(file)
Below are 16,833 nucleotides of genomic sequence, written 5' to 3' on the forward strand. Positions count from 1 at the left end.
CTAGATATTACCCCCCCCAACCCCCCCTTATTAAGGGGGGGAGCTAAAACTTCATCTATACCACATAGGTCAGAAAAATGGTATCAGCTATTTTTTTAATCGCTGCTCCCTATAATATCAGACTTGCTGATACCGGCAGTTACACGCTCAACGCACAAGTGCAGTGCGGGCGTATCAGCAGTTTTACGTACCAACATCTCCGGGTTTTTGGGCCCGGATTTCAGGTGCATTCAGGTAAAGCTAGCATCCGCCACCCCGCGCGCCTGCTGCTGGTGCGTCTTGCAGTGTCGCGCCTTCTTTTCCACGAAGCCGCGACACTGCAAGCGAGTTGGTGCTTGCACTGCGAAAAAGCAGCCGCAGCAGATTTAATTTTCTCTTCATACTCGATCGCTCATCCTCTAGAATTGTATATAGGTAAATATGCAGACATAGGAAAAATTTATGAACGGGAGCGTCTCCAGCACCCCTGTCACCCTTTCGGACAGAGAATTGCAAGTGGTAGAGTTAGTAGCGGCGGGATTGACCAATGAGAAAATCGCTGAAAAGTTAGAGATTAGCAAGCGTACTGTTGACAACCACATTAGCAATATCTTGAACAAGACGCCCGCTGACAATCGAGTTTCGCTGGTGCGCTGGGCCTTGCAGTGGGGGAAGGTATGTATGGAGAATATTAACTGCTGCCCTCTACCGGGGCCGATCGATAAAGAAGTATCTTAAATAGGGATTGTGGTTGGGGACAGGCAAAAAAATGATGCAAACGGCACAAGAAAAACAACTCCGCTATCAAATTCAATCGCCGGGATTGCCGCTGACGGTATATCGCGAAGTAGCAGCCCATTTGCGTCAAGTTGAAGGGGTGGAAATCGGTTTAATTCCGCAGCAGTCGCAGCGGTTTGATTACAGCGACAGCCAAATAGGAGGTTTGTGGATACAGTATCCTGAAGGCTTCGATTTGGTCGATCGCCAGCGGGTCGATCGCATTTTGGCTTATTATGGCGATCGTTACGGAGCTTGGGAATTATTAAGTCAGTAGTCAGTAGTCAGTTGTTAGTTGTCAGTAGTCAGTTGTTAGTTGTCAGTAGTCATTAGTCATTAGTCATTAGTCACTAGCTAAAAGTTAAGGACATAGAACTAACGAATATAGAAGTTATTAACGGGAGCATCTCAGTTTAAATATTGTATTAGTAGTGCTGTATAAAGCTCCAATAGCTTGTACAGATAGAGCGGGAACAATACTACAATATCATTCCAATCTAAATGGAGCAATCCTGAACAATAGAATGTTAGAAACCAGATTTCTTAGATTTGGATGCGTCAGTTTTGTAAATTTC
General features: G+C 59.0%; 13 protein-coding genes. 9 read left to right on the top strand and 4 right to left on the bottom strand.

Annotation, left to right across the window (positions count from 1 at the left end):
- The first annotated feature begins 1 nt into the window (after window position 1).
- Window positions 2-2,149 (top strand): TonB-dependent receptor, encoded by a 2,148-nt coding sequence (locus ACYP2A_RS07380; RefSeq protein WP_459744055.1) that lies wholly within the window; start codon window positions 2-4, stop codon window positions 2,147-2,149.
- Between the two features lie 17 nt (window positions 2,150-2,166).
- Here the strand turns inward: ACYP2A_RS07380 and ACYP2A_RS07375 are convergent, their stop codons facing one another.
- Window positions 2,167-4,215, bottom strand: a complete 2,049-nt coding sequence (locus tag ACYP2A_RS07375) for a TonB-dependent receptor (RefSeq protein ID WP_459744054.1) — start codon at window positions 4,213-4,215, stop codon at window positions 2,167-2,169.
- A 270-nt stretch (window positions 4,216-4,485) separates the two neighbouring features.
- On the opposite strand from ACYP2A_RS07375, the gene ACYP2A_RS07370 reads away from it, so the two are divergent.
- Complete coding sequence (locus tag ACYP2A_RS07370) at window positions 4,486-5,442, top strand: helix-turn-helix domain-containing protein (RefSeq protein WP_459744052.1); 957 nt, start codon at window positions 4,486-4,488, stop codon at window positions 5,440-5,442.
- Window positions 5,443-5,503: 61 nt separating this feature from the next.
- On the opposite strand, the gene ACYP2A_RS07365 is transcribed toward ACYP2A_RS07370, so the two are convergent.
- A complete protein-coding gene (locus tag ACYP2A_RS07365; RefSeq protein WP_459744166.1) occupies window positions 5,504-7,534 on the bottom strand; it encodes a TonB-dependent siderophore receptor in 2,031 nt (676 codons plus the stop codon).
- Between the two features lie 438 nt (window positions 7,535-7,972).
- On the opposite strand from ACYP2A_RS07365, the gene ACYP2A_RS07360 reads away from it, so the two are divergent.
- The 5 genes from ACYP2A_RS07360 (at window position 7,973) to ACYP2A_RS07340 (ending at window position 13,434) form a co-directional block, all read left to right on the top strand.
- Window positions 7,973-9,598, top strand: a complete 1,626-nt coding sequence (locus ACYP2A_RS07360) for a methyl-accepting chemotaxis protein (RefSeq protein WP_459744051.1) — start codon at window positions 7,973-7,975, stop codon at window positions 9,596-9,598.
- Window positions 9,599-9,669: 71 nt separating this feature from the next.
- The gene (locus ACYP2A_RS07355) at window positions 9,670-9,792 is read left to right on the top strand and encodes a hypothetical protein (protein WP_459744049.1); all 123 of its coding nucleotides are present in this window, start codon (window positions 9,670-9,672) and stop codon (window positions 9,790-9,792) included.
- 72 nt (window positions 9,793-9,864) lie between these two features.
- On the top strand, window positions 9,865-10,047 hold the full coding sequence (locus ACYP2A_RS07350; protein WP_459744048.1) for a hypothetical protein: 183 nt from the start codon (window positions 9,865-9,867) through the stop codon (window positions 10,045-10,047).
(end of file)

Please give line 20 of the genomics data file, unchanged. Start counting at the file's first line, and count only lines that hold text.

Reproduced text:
- Window positions 9,599-9,669: 71 nt separating this feature from the next.